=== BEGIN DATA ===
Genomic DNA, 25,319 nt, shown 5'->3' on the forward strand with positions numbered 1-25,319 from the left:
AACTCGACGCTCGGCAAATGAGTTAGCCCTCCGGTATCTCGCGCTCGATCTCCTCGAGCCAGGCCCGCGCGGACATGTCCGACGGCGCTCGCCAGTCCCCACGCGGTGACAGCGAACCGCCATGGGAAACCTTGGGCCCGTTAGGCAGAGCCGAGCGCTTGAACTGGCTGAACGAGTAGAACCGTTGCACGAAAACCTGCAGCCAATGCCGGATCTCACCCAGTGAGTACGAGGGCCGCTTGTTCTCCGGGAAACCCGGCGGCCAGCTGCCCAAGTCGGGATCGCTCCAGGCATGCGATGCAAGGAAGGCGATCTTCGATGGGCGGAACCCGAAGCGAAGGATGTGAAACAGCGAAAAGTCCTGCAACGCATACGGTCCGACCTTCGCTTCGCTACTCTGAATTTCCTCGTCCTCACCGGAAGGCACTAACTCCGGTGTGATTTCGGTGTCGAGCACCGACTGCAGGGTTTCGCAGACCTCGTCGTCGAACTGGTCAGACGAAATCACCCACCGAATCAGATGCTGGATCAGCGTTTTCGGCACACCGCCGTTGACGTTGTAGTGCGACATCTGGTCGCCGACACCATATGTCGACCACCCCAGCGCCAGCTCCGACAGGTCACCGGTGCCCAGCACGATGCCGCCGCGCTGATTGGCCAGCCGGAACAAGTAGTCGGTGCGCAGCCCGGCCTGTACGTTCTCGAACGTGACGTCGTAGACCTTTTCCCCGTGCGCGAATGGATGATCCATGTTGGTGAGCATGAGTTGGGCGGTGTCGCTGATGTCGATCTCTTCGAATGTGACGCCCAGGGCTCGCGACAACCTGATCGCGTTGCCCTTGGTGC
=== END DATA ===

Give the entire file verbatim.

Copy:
Genomic DNA, 25,319 nt, shown 5'->3' on the forward strand with positions numbered 1-25,319 from the left:
AACTCGACGCTCGGCAAATGAGTTAGCCCTCCGGTATCTCGCGCTCGATCTCCTCGAGCCAGGCCCGCGCGGACATGTCCGACGGCGCTCGCCAGTCCCCACGCGGTGACAGCGAACCGCCATGGGAAACCTTGGGCCCGTTAGGCAGAGCCGAGCGCTTGAACTGGCTGAACGAGTAGAACCGTTGCACGAAAACCTGCAGCCAATGCCGGATCTCACCCAGTGAGTACGAGGGCCGCTTGTTCTCCGGGAAACCCGGCGGCCAGCTGCCCAAGTCGGGATCGCTCCAGGCATGCGATGCAAGGAAGGCGATCTTCGATGGGCGGAACCCGAAGCGAAGGATGTGAAACAGCGAAAAGTCCTGCAACGCATACGGTCCGACCTTCGCTTCGCTACTCTGAATTTCCTCGTCCTCACCGGAAGGCACTAACTCCGGTGTGATTTCGGTGTCGAGCACCGACTGCAGGGTTTCGCAGACCTCGTCGTCGAACTGGTCAGACGAAATCACCCACCGAATCAGATGCTGGATCAGCGTTTTCGGCACACCGCCGTTGACGTTGTAGTGCGACATCTGGTCGCCGACACCATATGTCGACCACCCCAGCGCCAGCTCCGACAGGTCACCGGTGCCCAGCACGATGCCGCCGCGCTGATTGGCCAGCCGGAACAAGTAGTCGGTGCGCAGCCCGGCCTGTACGTTCTCGAACGTGACGTCGTAGACCTTTTCCCCGTGCGCGAATGGATGATCCATGTTGGTGAGCATGAGTTGGGCGGTGTCGCTGATGTCGATCTCTTCGAATGTGACGCCCAGGGCTCGCGACAACCTGATCGCGTTGCCCTTGGTGC